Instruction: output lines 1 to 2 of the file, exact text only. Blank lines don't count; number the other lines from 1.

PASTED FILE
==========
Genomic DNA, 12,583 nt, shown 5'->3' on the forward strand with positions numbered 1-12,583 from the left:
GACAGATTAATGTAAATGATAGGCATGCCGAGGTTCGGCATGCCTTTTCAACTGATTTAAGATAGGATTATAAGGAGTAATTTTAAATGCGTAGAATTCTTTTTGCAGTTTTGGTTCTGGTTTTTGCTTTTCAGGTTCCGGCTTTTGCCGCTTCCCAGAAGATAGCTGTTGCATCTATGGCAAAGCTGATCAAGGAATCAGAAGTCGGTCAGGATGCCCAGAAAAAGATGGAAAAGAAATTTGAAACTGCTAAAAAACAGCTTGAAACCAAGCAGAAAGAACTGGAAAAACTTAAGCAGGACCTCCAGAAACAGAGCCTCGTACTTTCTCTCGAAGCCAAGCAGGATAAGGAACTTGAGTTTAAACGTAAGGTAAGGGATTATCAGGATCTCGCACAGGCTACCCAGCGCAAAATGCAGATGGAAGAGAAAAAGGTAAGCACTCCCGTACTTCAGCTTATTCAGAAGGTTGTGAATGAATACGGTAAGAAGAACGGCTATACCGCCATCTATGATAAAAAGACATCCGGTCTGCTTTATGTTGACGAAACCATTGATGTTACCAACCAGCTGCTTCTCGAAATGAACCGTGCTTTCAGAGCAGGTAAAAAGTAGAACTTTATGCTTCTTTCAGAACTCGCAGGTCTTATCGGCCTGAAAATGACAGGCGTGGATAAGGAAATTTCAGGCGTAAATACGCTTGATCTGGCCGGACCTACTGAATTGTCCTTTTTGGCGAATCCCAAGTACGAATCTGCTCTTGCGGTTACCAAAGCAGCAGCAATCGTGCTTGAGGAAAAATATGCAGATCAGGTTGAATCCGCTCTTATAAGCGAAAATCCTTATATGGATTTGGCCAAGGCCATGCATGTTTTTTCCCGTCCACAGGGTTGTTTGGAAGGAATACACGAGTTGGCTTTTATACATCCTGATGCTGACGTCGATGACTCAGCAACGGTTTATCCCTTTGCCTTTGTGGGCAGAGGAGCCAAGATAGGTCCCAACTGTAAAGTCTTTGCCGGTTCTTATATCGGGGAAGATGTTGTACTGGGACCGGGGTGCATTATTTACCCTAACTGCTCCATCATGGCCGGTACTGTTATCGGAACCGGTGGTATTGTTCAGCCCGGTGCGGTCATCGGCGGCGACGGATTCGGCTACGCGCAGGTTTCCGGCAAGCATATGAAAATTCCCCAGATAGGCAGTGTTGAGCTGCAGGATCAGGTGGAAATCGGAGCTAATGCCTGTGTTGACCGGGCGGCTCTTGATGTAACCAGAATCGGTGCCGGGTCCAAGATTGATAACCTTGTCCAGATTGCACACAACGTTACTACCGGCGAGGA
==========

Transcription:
Genomic DNA, 12,583 nt, shown 5'->3' on the forward strand with positions numbered 1-12,583 from the left:
GACAGATTAATGTAAATGATAGGCATGCCGAGGTTCGGCATGCCTTTTCAACTGATTTAAGATAGGATTATAAGGAGTAATTTTAAATGCGTAGAATTCTTTTTGCAGTTTTGGTTCTGGTTTTTGCTTTTCAGGTTCCGGCTTTTGCCGCTTCCCAGAAGATAGCTGTTGCATCTATGGCAAAGCTGATCAAGGAATCAGAAGTCGGTCAGGATGCCCAGAAAAAGATGGAAAAGAAATTTGAAACTGCTAAAAAACAGCTTGAAACCAAGCAGAAAGAACTGGAAAAACTTAAGCAGGACCTCCAGAAACAGAGCCTCGTACTTTCTCTCGAAGCCAAGCAGGATAAGGAACTTGAGTTTAAACGTAAGGTAAGGGATTATCAGGATCTCGCACAGGCTACCCAGCGCAAAATGCAGATGGAAGAGAAAAAGGTAAGCACTCCCGTACTTCAGCTTATTCAGAAGGTTGTGAATGAATACGGTAAGAAGAACGGCTATACCGCCATCTATGATAAAAAGACATCCGGTCTGCTTTATGTTGACGAAACCATTGATGTTACCAACCAGCTGCTTCTCGAAATGAACCGTGCTTTCAGAGCAGGTAAAAAGTAGAACTTTATGCTTCTTTCAGAACTCGCAGGTCTTATCGGCCTGAAAATGACAGGCGTGGATAAGGAAATTTCAGGCGTAAATACGCTTGATCTGGCCGGACCTACTGAATTGTCCTTTTTGGCGAATCCCAAGTACGAATCTGCTCTTGCGGTTACCAAAGCAGCAGCAATCGTGCTTGAGGAAAAATATGCAGATCAGGTTGAATCCGCTCTTATAAGCGAAAATCCTTATATGGATTTGGCCAAGGCCATGCATGTTTTTTCCCGTCCACAGGGTTGTTTGGAAGGAATACACGAGTTGGCTTTTATACATCCTGATGCTGACGTCGATGACTCAGCAACGGTTTATCCCTTTGCCTTTGTGGGCAGAGGAGCCAAGATAGGTCCCAACTGTAAAGTCTTTGCCGGTTCTTATATCGGGGAAGATGTTGTACTGGGACCGGGGTGCATTATTTACCCTAACTGCTCCATCATGGCCGGTACTGTTATCGGAACCGGTGGTATTGTTCAGCCCGGTGCGGTCATCGGCGGCGACGGATTCGGCTACGCGCAGGTTTCCGGCAAGCATATGAAAATTCCCCAGATAGGCAGTGTTGAGCTGCAGGATCAGGTGGAAATCGGAGCTAATGCCTGTGTTGACCGGGCGGCTCTTGATGTAACCAGAATCGGTGCCGGGTCCAAGATTGATAACCTTGTCCAGATTGCACACAACGTTACTACCGGCGAGGA